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Ana Aliverti wins prestigious Prize in Law
Dr Ana Aliverti has been awarded the Philip Leverhulme Prize to support her research into law enforcement.
The PLP is awarded to scholars who have made and continue to make significant and original contributions to knowledge in their field of research, and who have influenced their field sufficiently to have had an international impact. In 2017, up to 30 awards were made to UK-based outstanding research scholars within six subject areas, including Law.
The Prize will support Ana’s existing research on the novel configurations of law enforcement in a global age. She will spend the next two years researching police-immigration cooperation in domestic policing in the UK.
Ana commented “I am both excited and proud for receiving this distinction. The Prize will allow me to undertake pioneering research which, given its strong empirical component, I would not have been able to carry out without it.”
The new policy emphasis on foreign nationals in British domestic policing has brought to the fore the role of the police in mediating belonging and shaping the boundaries of citizenship. Ana’s new research will investigate how this iconic function of the police in delimiting civic inclusion is put to work in the everyday policing of global mobility.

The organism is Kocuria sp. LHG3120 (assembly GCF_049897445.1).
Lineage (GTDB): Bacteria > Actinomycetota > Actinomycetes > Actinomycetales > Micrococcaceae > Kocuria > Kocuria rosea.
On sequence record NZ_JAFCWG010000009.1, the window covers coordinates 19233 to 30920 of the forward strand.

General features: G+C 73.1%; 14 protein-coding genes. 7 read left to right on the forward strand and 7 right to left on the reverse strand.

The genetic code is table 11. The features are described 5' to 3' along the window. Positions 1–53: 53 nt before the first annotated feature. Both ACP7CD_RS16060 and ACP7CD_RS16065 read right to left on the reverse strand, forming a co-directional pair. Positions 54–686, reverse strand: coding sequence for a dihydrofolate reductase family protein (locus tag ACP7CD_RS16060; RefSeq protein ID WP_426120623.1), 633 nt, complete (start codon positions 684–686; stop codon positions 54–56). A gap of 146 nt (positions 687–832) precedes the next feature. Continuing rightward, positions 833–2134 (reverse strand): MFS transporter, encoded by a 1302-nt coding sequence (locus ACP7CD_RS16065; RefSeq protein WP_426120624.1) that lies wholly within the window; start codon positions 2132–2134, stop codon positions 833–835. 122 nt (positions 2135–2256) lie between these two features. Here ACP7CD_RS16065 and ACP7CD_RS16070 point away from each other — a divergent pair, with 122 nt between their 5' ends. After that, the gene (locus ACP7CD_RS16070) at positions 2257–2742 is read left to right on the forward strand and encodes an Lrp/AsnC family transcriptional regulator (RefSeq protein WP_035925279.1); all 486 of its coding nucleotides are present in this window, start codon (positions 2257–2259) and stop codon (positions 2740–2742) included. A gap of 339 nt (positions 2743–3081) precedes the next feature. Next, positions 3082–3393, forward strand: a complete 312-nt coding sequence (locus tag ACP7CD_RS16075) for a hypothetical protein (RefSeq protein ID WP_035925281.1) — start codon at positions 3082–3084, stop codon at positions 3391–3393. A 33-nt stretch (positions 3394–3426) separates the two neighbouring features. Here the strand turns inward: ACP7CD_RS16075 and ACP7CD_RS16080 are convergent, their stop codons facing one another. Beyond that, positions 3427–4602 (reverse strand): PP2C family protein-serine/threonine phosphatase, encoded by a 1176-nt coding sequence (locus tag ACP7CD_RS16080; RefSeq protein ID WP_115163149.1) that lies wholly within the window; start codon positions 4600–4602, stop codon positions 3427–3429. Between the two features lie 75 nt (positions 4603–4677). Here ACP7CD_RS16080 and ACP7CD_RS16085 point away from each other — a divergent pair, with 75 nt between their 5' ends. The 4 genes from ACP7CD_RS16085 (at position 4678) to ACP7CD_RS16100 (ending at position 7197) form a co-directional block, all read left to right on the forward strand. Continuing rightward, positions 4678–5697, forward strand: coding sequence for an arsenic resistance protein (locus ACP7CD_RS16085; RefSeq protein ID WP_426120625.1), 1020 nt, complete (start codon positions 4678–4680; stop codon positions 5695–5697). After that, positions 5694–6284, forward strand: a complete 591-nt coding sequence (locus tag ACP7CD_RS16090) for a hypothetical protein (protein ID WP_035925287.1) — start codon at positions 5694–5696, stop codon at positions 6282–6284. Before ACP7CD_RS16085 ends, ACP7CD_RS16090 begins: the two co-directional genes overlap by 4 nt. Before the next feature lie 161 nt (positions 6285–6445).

As the police are at the forefront of efforts to block, contain and channel through people on the move, their role as arbiters of membership acquires centrality while ideas about civil order and justice are reformulated. Simultaneously, global mobility policing legitimizes extraterritorial interventions and is determined by processes happening away from the territorial borders.
Despite the expansion of police-immigration cooperation in ordinary policing work and its potential for operating outside the remits of social justice, little empirical research has been hitherto conducted to document and scrutinize these significant changes. When asked about her future research, Ana said “I will be travelling around the country and further afield in the next year, and I will finalise a book based on my findings.”
The Prize will contribute unique insight into new policing practices in highly diverse cities, while offering a novel and refreshing analysis of contemporary law enforcement amid growing public hostility about migration in Britain and elsewhere.